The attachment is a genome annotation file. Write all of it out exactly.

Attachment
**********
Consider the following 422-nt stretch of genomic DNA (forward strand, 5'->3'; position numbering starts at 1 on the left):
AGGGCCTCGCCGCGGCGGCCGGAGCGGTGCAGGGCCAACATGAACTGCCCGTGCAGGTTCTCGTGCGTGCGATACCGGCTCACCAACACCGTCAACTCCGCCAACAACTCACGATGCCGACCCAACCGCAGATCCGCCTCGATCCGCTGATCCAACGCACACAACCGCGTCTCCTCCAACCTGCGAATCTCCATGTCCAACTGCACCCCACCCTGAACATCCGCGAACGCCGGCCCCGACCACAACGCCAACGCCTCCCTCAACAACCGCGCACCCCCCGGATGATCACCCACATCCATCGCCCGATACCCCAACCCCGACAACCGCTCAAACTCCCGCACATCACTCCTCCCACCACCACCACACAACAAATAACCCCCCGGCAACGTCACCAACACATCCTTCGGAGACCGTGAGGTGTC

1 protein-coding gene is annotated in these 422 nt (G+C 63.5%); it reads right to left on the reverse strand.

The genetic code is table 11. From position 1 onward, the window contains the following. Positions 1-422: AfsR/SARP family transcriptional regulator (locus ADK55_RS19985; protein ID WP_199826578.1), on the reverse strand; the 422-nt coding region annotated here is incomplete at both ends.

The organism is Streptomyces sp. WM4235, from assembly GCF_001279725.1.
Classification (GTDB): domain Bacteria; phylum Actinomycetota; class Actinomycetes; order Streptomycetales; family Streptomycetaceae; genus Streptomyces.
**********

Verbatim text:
Consider the following 422-nt stretch of genomic DNA (forward strand, 5'->3'; position numbering starts at 1 on the left):
AGGGCCTCGCCGCGGCGGCCGGAGCGGTGCAGGGCCAACATGAACTGCCCGTGCAGGTTCTCGTGCGTGCGATACCGGCTCACCAACACCGTCAACTCCGCCAACAACTCACGATGCCGACCCAACCGCAGATCCGCCTCGATCCGCTGATCCAACGCACACAACCGCGTCTCCTCCAACCTGCGAATCTCCATGTCCAACTGCACCCCACCCTGAACATCCGCGAACGCCGGCCCCGACCACAACGCCAACGCCTCCCTCAACAACCGCGCACCCCCCGGATGATCACCCACATCCATCGCCCGATACCCCAACCCCGACAACCGCTCAAACTCCCGCACATCACTCCTCCCACCACCACCACACAACAAATAACCCCCCGGCAACGTCACCAACACATCCTTCGGAGACCGTGAGGTGTC

1 protein-coding gene is annotated in these 422 nt (G+C 63.5%); it reads right to left on the reverse strand.

The genetic code is table 11. From position 1 onward, the window contains the following. Positions 1-422: AfsR/SARP family transcriptional regulator (locus ADK55_RS19985; protein ID WP_199826578.1), on the reverse strand; the 422-nt coding region annotated here is incomplete at both ends.

The organism is Streptomyces sp. WM4235, from assembly GCF_001279725.1.
Classification (GTDB): domain Bacteria; phylum Actinomycetota; class Actinomycetes; order Streptomycetales; family Streptomycetaceae; genus Streptomyces.